Written by Richard Falknor
Blue Ridge Forum
Next Tuesday the U. S. Senate returns to Washington, D. C. for business. Unless the House accepts the Senate version of Obamacare in its entirety, the Senate at some point will have to muster 60 votes again for this freedom-erasing measure.
There are substantial differences between the versions approved by the House and the Senate, as the Republican Study Committee (RSC) summarized yesterday.
Click here for the timely details in the RSC's "Stumbling Blocks to Merging the House and Senate Government Takeover of Health Care Bills."
Last week, Virginia state senator Mark Obenshain in his Washington Times article "Webb and Warner owe Virginia an apology: Senators place party before commonwealth" declared - -
"Mr. Webb, in particular, had the tough talk down pat - insisting that true reform must not create 'a cumbersome, overly bureaucratic system.' He pledged that his vote would be contingent on eliminating proposed Medicaid cuts, excluding abortion coverage, and ensuring fair and equal treatment. His statements were refreshing - and ultimately meaningless. Mr. Webb's Democratic colleagues ignored his objections, and he dutifully and passively submitted, voting for precisely the kind of bill he said he would reject.
Meanwhile, Mr. Warner insisted that he would 'only support a final bill if convinced it will lower the deficit.' Does Virginia's junior senator think adding 15 million people to the Medicaid rolls nationwide is a cost-cutting measure? It is a mathematical impossibility. And he knows it."
Kathryn Jean Lopez of National Review on Line (NRO) pointed out the now-governor-elect's opposition to Obamacare during the campaign last September - -
"Bob McDonnell vs. Obamacare"
Last month, we asked - -
"Where is the Sense of Urgency in Stopping Obamacare?
Virginia Republicans Bob McDonnell and Ken Cuccinelli can rightly glow in their November electoral triumphs - - and consequently have in their pockets some real political capital to spend.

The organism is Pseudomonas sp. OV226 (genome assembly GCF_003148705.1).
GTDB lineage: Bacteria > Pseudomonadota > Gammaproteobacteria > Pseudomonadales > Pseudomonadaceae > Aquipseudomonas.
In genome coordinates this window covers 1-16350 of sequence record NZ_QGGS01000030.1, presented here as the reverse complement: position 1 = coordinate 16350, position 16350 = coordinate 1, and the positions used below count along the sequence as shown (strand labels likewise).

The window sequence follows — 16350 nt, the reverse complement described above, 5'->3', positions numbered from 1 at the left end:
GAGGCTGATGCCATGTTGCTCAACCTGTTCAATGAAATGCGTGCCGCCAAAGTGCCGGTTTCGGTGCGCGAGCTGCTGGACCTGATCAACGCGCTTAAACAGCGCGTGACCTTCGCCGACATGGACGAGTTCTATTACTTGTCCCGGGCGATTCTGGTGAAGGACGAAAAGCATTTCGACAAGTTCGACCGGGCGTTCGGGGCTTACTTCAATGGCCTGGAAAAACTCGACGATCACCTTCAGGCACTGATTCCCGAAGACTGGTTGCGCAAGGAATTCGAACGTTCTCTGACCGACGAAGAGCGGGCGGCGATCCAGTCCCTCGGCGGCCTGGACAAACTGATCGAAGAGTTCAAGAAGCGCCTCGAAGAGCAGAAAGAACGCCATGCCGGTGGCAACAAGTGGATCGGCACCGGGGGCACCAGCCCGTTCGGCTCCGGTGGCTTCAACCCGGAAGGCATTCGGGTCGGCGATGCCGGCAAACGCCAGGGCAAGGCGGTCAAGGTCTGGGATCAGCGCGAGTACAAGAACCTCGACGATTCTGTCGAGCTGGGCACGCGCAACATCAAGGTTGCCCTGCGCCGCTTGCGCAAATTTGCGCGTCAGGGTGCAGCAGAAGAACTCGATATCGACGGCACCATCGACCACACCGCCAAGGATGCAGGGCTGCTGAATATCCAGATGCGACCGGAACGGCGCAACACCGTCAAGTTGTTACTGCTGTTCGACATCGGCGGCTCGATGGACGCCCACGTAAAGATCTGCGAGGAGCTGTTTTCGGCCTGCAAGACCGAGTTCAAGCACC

Isn't now the time to put their political credibility into play by bringing the Old Dominion's two U. S. Senators to a better mind on Obamacare?
For the 'we-can-repeal-it-later' crowd, we explained last Friday
'Under what realistic set of assumptions would we have a willing president in 2013, who is a principled conservative as chief executive, and a willing Senate, that is 60 Senators for repeal? Repeal is an outcome based as much on hope as on experience.'"
This is to take nothing away from conservative leader and delegate Bob Marshall's thoughtful effort to build a legal fallback position here to limit the damage from an enacted Obamacare.
But prudence would suggest that we win this 2010 version of the Battle of Britain in the air before putting all our efforts into fortifying the beaches and the Cliffs of Dover - - that is, that we stop Obamacare in the Congress rather than expecting a majority of the Supreme Court to construe the constitution the way the framers intended.
Governor-elect Bob McDonnell's political capital is now substantial. Consequently we suggest that he very publicly urge the Commonwealth's two senators to join him in a bi-partisan effort to send Obamacare back to the drawing board, and to focus instead on cutting taxes and Federal regulations here and here, to bring jobs to Virginia and to America.
Certainly a full-court McDonnell press is indicated to persuade Mr. Webb in particular - - as a run-up to next Tuesday. Last Monday, Connecticut Democrat senator Chris Dodd reportedly said that "health care hangs by a thread."